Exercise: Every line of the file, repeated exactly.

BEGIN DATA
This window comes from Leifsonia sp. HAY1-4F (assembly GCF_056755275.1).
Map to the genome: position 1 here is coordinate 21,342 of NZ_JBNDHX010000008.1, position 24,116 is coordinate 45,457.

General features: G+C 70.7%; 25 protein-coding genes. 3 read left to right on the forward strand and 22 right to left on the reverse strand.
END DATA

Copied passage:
This window comes from Leifsonia sp. HAY1-4F (assembly GCF_056755275.1).
Map to the genome: position 1 here is coordinate 21,342 of NZ_JBNDHX010000008.1, position 24,116 is coordinate 45,457.

General features: G+C 70.7%; 25 protein-coding genes. 3 read left to right on the forward strand and 22 right to left on the reverse strand.